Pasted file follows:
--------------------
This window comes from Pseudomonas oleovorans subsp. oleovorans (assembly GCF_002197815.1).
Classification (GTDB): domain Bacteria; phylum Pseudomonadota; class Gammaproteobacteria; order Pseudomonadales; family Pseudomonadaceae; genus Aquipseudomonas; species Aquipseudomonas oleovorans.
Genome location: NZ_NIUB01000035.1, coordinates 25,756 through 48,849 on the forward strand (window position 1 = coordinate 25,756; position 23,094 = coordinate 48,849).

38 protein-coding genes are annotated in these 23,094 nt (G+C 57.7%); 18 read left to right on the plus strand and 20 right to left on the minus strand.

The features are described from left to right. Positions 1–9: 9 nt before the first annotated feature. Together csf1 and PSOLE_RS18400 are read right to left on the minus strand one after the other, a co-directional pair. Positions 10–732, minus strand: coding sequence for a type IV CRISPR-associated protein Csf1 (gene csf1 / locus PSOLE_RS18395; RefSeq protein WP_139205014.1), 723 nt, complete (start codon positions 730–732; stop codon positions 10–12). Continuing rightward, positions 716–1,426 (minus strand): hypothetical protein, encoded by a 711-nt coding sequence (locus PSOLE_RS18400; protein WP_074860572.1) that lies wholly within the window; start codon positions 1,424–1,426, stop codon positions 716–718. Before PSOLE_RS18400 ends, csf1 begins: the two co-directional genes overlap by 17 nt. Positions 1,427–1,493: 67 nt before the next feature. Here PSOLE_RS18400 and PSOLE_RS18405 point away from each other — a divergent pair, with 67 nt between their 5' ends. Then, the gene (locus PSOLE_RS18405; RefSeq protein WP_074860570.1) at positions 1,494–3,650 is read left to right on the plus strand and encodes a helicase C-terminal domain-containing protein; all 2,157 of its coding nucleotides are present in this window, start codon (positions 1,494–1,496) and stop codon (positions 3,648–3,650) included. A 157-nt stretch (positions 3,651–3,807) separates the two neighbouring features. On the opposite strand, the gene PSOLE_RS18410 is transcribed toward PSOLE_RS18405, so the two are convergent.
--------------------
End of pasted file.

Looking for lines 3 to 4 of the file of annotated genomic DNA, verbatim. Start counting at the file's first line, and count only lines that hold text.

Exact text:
Genome location: NZ_NIUB01000035.1, coordinates 25,756 through 48,849 on the forward strand (window position 1 = coordinate 25,756; position 23,094 = coordinate 48,849).

38 protein-coding genes are annotated in these 23,094 nt (G+C 57.7%); 18 read left to right on the plus strand and 20 right to left on the minus strand.